Kyoto Golden Pavilion

This zen temple in Northern Kyoto is one of the most photographed temples in Japan. It’s also one of the most historically significant temples, making it a worthy addition to this list. As the name implies, this temple is covered in gold leaf and is made up of three floors. This pavilion used to be the retirement villa of the shogun Ashikaga Yoshimitsu. After his death in 1408, it was transformed into a Zen temple. 

Overlooking a beautiful pond, the temple’s  structure went through numerous rebuilding processes and its current state was built quite recently, in 1955. To visit this temple, you can take Bus number 101 or 205 from Kyoto Station or take the Karasuma line to Kitaoji Station. 

Kyoto Imperial Palace

The Kyoto Imperial Palace was the home of the Japanese Imperial Family until 1868. After that year, the capital of Japan was moved from Kyoto to Tokyo. The Kyoto Imperial Palace is part of the Kyoto Imperial Park, right at the heart of the city. Another attraction worth visiting within the park is the Sento Imperial Palace.

The Kyoto Imperial Palace was most recently restored in 1855 after it was burnt down. The entire complex counts with halls, gardens, and numerous gates. Today, the palace grounds are open for tourists who want to explore without any prior tour arrangements. Unfortunately, getting inside of the buildings is not allowed. 

Kiyomizudera, Kyoto

The Kiyomizudera Temple, also known as Pure Water Temple, is one of the top historical landmarks in Japan. Known for its large wooden terrace, the temple was founded in 780 and it was named like that because it was built on the site of the Otowa Waterfall. It used to be previously connected with the Hosso sect, which is known as the most ancient Buddhist school in Japan. This site was also recognized as a UNESCO World Heritage Site in 1994.

The wooden stage that rises out from the main hall of the temple is the building’s most prominent feature. Standing there, you can enjoy an incredible view of the surrounding cherry and maple trees, and even the view of the city of Kyoto at a distance. Some other notable features of the temple include the Okunoin Hall and the Koyasu Pagoda.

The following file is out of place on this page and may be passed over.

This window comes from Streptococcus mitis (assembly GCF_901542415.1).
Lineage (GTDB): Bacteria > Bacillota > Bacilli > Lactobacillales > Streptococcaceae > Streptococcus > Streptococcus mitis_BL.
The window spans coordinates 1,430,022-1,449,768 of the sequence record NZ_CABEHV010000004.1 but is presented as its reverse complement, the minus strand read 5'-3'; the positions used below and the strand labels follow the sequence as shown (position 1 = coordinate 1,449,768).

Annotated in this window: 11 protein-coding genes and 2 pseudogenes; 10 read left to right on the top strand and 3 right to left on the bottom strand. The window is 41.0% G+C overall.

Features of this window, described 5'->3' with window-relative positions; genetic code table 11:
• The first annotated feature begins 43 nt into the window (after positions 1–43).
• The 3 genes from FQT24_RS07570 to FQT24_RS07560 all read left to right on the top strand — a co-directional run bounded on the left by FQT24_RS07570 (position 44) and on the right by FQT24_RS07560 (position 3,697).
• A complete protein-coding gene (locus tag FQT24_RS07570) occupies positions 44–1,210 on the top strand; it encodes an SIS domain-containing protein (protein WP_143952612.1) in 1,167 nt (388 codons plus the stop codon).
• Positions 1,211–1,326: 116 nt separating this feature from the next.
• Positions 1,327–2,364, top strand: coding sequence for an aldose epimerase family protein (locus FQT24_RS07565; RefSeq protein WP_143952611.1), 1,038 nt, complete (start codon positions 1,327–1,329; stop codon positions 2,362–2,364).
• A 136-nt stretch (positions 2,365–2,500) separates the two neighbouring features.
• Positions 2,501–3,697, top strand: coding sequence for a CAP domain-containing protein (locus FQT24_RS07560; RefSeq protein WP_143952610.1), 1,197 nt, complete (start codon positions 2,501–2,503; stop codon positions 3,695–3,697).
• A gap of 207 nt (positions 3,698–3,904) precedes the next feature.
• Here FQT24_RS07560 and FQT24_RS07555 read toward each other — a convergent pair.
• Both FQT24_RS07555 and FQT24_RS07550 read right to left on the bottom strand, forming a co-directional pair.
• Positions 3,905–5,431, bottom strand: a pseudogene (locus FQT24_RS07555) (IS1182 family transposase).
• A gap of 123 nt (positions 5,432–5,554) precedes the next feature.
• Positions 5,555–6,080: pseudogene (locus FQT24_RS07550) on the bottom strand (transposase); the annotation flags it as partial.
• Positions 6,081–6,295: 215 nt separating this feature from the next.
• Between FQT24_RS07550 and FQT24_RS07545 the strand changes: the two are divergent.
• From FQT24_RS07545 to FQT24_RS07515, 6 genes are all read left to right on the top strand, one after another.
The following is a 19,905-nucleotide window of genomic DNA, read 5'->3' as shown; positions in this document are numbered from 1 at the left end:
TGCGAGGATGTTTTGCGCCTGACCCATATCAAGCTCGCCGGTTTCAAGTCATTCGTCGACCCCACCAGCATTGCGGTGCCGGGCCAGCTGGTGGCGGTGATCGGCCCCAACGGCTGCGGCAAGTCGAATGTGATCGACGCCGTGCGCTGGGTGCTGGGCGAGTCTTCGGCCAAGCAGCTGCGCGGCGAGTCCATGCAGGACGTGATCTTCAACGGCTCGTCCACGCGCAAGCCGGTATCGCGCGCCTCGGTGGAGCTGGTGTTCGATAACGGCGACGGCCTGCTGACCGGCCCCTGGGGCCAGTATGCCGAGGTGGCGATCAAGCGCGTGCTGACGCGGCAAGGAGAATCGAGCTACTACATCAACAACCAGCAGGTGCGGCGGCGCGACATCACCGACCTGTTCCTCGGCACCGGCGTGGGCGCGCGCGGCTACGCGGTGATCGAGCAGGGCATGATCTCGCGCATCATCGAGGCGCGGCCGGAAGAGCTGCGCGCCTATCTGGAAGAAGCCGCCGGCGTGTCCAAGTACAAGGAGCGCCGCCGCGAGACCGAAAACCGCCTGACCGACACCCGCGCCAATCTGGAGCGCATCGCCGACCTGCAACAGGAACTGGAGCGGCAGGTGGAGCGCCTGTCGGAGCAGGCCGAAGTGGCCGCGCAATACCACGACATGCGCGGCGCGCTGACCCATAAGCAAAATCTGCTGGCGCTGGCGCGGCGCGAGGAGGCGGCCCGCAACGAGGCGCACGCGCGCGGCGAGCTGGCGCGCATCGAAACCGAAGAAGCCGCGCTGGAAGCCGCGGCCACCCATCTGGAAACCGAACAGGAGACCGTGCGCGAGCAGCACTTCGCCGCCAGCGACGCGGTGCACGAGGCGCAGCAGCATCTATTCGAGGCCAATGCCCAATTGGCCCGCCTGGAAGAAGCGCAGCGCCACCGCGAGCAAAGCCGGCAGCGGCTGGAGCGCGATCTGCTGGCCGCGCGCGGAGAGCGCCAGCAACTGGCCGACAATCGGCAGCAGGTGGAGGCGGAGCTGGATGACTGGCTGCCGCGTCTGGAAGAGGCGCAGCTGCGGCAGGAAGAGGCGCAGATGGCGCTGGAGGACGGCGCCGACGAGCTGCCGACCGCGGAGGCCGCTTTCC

To get here, you must take the Keihan Railway line and get off at the Kiyomizu-Gojo station. 


Hiroshima Peace Memorial Park

The Peace Memorial Park in Hiroshima is another one of the top historical places of Japan. In fact, this is one of the most sought after tourist attractions in the city. This is a massive park that spans a total land area of 120,000 square meters. It’s filled with walking paths, trees, and lawns, which provide a green oasis to the chaotic downtown area that surrounds it.

Prior to the nuclear bombing, this area used to be a political and commercial district. After the bombing, it was transformed into a park for peace memorial facilities. The Peace Memorial Museum is also located within the park and the A-Bomb Dome is the most striking figure here (also known as the Hiroshima Peace Memorial). 

Temples of Nara

Nara is one of the best historical cities in Japan. It’s home to many great temples; in fact, you kinda need to tick off the “Seven Great Temples of Nara” in your travel bucket list. These temples are the Todaiji Temple, Saidaiji Temple, Yakushiji Temple, Horyuji Temple, Daianji Temple, Kofukuji Temple, and the Gangoji Temple. Most of these temples have remained largely intact until today. 

Each temple has its own peculiarity:

  • Yakushi-ji was built in the 7th century and is home to a fine collection of Buddhist art objects.
  • Todai-ji Temple is known as the largest wooden structure in the world.
  • Saidai-ji Temple is known for its Hasedera-style Kannon Bosatsu carving.
  • Kofuku-ji Temple served as the clan temple of the Fujiwara clan.
  • Horyu-ji is a large temple home to the oldest wooden buildings in the world.